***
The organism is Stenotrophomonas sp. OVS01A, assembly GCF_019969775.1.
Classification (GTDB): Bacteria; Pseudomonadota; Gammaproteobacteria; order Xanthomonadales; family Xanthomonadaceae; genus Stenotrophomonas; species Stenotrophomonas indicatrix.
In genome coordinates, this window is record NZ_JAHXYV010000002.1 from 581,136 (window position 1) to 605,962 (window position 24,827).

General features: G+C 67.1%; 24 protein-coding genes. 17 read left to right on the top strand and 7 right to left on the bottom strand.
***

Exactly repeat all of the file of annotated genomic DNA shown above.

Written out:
The organism is Stenotrophomonas sp. OVS01A, assembly GCF_019969775.1.
Classification (GTDB): Bacteria; Pseudomonadota; Gammaproteobacteria; order Xanthomonadales; family Xanthomonadaceae; genus Stenotrophomonas; species Stenotrophomonas indicatrix.
In genome coordinates, this window is record NZ_JAHXYV010000002.1 from 581,136 (window position 1) to 605,962 (window position 24,827).

General features: G+C 67.1%; 24 protein-coding genes. 17 read left to right on the top strand and 7 right to left on the bottom strand.